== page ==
What if Georgia (the country, not the state that's "always on your mind") opted to stick its fingers and hands and arms up to its elbows back in the breakaway region of South Ossetia? You remember South Ossetia, the tiny scoop of land along Georgia's northern border with Russia, roughly 100 miles east of the Black Sea? The source of so much consternation this summer when Russia intervened to repel a Georgian attempt to retake the area from pro-Moscow separatists? The place where only just today, shots were allegedly fired near a convoy carrying the Georgian and Polish presidents?
The strategy game, which goes on sale next month, supposes what might happen if Tbilisi decided to have another go at retaking the region, this time with support from the West.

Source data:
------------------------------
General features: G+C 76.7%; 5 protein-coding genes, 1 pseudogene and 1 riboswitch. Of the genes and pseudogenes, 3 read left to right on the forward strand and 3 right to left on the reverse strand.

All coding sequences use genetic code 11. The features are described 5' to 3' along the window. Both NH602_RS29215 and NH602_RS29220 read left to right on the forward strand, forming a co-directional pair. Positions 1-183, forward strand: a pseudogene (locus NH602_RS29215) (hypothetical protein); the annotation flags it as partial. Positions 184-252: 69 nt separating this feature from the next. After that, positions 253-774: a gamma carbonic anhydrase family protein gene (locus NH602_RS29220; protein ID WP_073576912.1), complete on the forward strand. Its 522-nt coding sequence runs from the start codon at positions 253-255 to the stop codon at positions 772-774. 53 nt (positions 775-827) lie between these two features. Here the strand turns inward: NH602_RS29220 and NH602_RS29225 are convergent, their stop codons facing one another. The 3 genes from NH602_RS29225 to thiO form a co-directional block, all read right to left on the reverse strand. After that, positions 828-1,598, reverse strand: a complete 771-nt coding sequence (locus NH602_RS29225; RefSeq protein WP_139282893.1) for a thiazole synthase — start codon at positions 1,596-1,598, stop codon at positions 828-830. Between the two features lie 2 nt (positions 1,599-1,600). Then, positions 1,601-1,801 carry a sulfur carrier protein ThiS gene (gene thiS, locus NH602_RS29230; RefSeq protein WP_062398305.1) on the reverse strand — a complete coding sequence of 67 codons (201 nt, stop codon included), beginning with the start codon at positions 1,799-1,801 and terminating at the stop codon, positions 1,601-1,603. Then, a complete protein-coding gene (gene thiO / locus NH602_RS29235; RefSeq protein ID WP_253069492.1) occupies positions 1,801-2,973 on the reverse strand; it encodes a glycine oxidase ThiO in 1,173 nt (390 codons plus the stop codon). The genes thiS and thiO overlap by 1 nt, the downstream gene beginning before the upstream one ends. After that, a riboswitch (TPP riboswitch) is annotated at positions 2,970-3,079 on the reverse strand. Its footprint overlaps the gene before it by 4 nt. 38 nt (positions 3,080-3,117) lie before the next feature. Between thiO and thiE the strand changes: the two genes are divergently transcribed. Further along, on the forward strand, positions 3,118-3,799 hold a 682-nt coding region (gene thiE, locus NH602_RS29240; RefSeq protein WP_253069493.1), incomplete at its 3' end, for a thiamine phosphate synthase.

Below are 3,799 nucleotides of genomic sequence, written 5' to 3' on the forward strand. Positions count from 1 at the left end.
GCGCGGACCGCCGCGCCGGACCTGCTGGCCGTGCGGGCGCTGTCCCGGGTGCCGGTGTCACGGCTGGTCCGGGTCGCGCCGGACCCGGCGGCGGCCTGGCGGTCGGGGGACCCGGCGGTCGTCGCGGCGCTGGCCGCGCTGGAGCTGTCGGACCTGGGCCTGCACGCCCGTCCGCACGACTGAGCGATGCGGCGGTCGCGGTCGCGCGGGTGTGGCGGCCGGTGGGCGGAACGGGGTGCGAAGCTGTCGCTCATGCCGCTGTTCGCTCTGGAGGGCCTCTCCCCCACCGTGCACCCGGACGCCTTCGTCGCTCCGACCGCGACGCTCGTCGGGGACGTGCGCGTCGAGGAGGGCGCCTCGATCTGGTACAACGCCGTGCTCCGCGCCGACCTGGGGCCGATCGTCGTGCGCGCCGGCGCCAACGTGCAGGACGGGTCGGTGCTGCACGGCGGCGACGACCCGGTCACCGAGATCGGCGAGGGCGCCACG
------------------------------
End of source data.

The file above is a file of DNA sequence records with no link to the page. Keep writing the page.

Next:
"NATO does not stay out of it, pushing Poland forward as its representative and Ukraine blockades the Black Sea fleet in Sevastopol," say the game developers, according to Reuters. Also not staying out of it: Russia, which launches a military strike in response.
Current-events games are nothing new. Neither is their tendency to reflect a specific political position. Hezbollah has "Special Forces 2: Tale of the Truthful Pledge," which lets you relive the "defeat" of Israel. The U.S. has "Virtual Jihadi" and "Muslim Massacre," which work more or less as their titles imply. Iran has "Port Rescue: Defense in the Firing Line," which pits you against various Western invaders. And a simple Google search turns up dozens of "hunt for" or "kill Osama bin Laden" casual games and mods for popular first-person shooters.